Do you like buttermilk?  Me either, but my child sure does.

But first, a milk rant.  If you follow me on IG, you’ll know about my milk predicament.  I never know what the best option is when considering plastic-free packaging, organic, local, ethical practices, as well as environmental factors in the agricultural sector.  How do we make the best choice?  Sustainable Anna recently posted an infographic that compares various types of milk/mylk to show their impacts on the environment, including land and water use, and emissions.  All of these factors just leave me scratching my head.  The new Canadian Food Guide has removed dairy as a dietary requirement, because we know now that there are better protein and calcium sources than dairy.

So, this is what I did.  Packaging is important to me, so a plastic jug is out of the question.  Organic and local is important to me, so I chose Kootenay Meadows milk, which is made in Creston.  I know the family and the farm, and I feel good about that.  They also take back their glass bottles to reuse.  The only downside is that the lid is plastic, and will eventually end up in landfill.  Because of the emissions of dairy farms, I limit our (my child and my) milk intake.  We eat yogurt less than once a month.  We use milk more as an ingredient, so hardly ever do we drink a glass of milk as a beverage.  And then there’s the whole… my-child-loves-buttermilk thing.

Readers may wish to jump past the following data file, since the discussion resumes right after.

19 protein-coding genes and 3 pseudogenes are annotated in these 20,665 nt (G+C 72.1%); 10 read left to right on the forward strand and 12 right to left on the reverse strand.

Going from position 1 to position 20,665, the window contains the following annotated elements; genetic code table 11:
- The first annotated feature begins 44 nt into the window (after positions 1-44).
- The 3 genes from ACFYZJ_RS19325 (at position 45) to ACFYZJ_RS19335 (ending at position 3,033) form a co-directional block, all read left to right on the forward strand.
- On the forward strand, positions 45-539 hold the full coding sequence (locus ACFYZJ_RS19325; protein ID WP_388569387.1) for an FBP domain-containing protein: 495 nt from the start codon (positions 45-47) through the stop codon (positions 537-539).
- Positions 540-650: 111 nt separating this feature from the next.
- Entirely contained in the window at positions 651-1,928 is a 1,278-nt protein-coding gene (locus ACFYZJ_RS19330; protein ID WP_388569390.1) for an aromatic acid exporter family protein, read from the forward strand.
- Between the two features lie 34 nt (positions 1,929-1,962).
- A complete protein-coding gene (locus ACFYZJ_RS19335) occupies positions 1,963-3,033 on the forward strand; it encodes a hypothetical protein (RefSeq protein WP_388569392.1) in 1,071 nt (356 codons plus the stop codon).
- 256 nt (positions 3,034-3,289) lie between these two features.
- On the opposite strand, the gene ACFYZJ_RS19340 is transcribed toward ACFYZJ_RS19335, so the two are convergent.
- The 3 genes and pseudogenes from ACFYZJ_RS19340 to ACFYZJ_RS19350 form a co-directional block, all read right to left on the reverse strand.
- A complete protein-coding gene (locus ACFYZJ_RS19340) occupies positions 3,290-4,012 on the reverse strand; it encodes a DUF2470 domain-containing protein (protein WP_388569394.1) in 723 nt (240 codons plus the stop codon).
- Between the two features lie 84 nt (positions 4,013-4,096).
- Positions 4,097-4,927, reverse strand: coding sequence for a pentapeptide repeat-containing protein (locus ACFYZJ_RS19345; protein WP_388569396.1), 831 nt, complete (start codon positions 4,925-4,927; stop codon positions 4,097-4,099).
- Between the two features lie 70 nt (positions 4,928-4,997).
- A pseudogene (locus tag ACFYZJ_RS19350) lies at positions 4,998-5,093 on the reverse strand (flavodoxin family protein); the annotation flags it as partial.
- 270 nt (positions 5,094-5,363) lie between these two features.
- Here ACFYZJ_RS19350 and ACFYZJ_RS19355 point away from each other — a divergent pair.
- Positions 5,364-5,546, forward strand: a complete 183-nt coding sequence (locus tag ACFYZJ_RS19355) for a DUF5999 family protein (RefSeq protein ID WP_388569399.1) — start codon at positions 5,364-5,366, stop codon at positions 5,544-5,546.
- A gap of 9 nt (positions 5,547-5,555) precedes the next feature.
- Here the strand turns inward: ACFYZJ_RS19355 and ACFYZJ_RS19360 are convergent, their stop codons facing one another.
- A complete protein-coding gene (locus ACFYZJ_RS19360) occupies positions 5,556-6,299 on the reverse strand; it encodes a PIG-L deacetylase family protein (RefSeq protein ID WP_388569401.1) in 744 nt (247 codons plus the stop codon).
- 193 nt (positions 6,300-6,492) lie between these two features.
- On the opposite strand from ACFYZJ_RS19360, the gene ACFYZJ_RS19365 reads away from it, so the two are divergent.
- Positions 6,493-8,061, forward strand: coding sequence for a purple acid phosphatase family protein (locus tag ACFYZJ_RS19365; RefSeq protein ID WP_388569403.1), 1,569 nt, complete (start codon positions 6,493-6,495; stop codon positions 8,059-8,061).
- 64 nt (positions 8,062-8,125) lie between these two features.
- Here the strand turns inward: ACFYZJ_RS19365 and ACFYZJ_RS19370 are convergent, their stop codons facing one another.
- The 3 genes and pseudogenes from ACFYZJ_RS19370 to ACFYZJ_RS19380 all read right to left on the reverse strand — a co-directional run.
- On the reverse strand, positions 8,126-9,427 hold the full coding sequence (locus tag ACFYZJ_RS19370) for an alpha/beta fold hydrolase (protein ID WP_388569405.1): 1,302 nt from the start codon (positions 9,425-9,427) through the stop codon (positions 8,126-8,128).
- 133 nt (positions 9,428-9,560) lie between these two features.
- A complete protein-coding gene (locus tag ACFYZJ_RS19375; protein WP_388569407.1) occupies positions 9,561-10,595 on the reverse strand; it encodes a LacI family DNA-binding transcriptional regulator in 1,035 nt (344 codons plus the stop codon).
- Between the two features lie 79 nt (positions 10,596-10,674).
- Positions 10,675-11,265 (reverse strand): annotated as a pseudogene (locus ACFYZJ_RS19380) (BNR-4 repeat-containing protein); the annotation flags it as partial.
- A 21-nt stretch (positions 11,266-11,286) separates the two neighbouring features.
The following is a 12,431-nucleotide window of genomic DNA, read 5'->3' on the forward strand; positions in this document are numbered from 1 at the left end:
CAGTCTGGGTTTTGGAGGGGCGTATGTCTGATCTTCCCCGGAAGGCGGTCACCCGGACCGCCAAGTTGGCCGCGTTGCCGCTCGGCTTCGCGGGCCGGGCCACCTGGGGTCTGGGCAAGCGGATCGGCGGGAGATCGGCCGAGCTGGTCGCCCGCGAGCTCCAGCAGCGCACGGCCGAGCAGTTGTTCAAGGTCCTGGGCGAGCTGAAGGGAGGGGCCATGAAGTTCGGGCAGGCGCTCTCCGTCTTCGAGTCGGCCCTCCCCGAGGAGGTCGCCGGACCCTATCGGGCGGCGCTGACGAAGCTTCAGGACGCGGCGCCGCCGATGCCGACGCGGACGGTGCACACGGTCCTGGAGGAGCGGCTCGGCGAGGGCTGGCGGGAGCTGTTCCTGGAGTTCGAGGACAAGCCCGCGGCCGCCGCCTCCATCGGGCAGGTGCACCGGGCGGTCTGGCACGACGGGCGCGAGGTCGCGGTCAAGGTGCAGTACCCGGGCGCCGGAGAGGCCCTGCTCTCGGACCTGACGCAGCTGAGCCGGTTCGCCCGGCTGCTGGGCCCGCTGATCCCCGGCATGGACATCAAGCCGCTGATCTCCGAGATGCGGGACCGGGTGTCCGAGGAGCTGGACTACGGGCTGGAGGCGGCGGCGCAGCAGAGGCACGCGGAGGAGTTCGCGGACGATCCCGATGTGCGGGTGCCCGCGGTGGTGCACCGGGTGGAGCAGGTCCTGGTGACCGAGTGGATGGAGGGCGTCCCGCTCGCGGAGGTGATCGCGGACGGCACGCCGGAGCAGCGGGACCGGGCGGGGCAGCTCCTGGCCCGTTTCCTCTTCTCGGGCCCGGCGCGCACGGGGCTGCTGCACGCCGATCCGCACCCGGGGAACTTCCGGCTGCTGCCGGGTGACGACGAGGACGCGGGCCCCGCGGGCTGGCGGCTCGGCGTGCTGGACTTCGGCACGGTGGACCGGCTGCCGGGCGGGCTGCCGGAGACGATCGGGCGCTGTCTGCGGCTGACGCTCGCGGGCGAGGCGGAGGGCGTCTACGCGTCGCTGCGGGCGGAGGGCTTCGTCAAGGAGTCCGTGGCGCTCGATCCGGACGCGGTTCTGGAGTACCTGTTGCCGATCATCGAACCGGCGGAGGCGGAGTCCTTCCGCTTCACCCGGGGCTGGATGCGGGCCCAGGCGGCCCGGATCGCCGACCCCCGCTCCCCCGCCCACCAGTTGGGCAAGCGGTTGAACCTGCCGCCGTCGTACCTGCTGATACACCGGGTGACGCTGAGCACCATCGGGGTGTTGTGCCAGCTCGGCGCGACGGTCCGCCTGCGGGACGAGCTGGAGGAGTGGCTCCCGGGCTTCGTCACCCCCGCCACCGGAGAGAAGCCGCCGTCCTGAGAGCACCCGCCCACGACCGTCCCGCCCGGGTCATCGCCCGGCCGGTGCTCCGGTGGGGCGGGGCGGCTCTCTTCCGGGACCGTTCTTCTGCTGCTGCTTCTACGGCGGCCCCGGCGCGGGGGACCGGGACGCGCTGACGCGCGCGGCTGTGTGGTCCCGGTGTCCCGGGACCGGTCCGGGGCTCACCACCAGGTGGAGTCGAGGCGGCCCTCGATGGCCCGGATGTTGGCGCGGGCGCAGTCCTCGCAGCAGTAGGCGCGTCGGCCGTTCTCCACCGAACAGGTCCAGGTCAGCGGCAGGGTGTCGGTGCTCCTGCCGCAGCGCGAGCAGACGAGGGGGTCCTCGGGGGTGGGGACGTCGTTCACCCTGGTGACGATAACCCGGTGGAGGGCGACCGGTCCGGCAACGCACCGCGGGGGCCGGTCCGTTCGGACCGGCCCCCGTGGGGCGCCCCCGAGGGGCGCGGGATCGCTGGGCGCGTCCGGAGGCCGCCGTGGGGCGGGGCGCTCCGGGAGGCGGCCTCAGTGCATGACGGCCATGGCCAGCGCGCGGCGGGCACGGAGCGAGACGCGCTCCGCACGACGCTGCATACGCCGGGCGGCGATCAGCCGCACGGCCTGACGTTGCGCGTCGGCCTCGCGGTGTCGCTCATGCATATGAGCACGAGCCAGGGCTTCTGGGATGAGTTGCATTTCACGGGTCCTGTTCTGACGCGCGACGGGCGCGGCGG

Turns out… it’s incredibly easy to make, and I can make it in small batches.  All I did was visit my zero-waste culinary hero’s, Anne-Marie, blog to get my instructions.

I took a glass jar, and poured in about 1/4 cup of cultured buttermilk; this one was store-bought, as I needed buttermilk to make buttermilk (use the 3+%).  Then I added my Kootenay Meadows milk, just under 2 cups.  Then I placed the lid loosely on top, and put the jar into the oven with the oven-light on (ZW Chef tip: stick an oven-mitt into the door as a reminder that there is fermentation happening and NOT to turn the oven on).  Leave the jar in there for about 24 hours, and then refrigerate.  My first batch turned out very well.  I may make an even smaller batch next time.  To do that, I just need to save about 1/4 (or less) cup from this batch to make my next one.

Have you reduced your dairy intake?  What were your motivations to do so?  What is your favourite dairy replacement?

In love and compost,




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